Lawyers: Zahid obstructing cops with ‘no probe’ remark

The lawyers said that Ahmad Zahid’s remarks showed the minister was clearly unaware that any threat to cause bodily harm on another person is considered a crime under the law. — file picture

By Melissa Chi, The Malay Mail

Datuk Seri Ahmad Zahid Hamidi interfered with police matters when he said it was unnecessary to probe the slap threat against DAP MP Teresa Kok, several law experts have said.

Lawyers Andrew Khoo and Syahredzan Johan said the home minister cannot issue such remarks, as the police could misconstrue it as a direct order to pull the plug on any plans to investigate the case.

This would be inappropriate, they said, as many police reports have already been lodged against Kok’s detractors.

“For him to say what he said could be seen as tantamount to interfering with an ongoing police investigation and that would constitute an abuse of power, and abuse of power of that sort can be tantamount to a corrupt practice,” Khoo told The Malay Mail Online when contacted.

Even worse, the lawyers said that Ahmad Zahid’s remarks showed the minister was clearly unaware that any threat to cause bodily harm on another person is considered a crime under the law.

Khoo, a human rights lawyer, said it would now depend on the police to either act on the police reports and investigate accordingly, or take the minister’s comments as a directive to drop investigations.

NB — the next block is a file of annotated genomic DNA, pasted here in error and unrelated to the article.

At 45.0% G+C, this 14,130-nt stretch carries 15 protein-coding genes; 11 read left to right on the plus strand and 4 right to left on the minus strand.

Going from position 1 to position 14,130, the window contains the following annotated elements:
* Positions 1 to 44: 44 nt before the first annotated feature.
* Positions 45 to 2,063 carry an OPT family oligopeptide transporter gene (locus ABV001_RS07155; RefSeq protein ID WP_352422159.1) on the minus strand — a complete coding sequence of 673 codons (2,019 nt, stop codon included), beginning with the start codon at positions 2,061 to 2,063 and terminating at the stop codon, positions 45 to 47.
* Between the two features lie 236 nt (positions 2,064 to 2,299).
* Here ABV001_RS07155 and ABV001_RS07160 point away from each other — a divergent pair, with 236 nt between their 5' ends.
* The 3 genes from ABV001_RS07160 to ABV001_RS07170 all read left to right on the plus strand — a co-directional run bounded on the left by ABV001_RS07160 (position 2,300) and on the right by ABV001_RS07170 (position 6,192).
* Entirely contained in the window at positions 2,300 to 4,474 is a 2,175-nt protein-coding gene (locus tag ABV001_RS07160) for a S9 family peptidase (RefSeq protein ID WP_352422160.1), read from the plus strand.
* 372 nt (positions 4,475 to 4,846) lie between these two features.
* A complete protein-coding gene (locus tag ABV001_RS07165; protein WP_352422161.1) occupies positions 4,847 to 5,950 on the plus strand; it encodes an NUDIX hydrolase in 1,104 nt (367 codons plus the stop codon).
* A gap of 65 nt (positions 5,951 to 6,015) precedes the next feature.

He pointed to section 503 of the Penal Code, which he said states that it is a crime to commit criminal intimidation by threatening another individual with injury.

“He should not have said what he did, because it could be interpreted to provide cover and protection of extremist organisations who would take comfort in this and continue to stir racial hatred and encourage action of this nature,” Khoo said, referring to Zahid.

He added that Zahid’s action also goes against the prime minister’s call for reconciliation.

The lawyer also drew similarities to Datuk Seri Anwar Ibrahim’s case in 1998 when the former deputy prime minister was charged with corruption for purportedly interfering with police investigations on allegations of sexual misconduct made against him.

“If the minister has any integrity, he should resign because this is not a comment that is appropriate,” Khoo said, referring to Zahid.

“Even if he is not prepared to resign, he should publicly apologise and not say anything more on this matter and let the police investigate,” he said.

The Council of Islamic NGOs, a coalition of six Muslim groups, offered cash rewards of up to RM1,200 last Thursday to anyone who could slap Kok, and capture the assault in photographs.

They were protesting against the Seputeh MP’s 11-minute Chinese New Year video lampooning current affairs in Malaysia.

Kok has since rejected claims that the satirical video demeans Islam or ethnic Malays, complaining instead of persistent harassment through sinister text messages and calls.

Zahid, in dismissing calls to probe the slap threat, said the only investigation taking place right now was on the complaints made against Kok’s video, and nothing else.

Syahredzan said the minister’s remarks should not be taken as a directive to the police, because the police should be able act independently without interference from the executives.

“Regardless of what he said, the police should still investigate the protest for any criminal offence,” he said.

The lawyer suggested that Zahid stop commenting on the case and leave it up to the police to investigate.

“As the home miinister, he should be more careful in his statements especially when it comes to these kind of issues.

“You don’t want to be seen as condoning these acts because it is a criminal offence,” Syahredzan said, stressing that the minister’s comments carried some weight.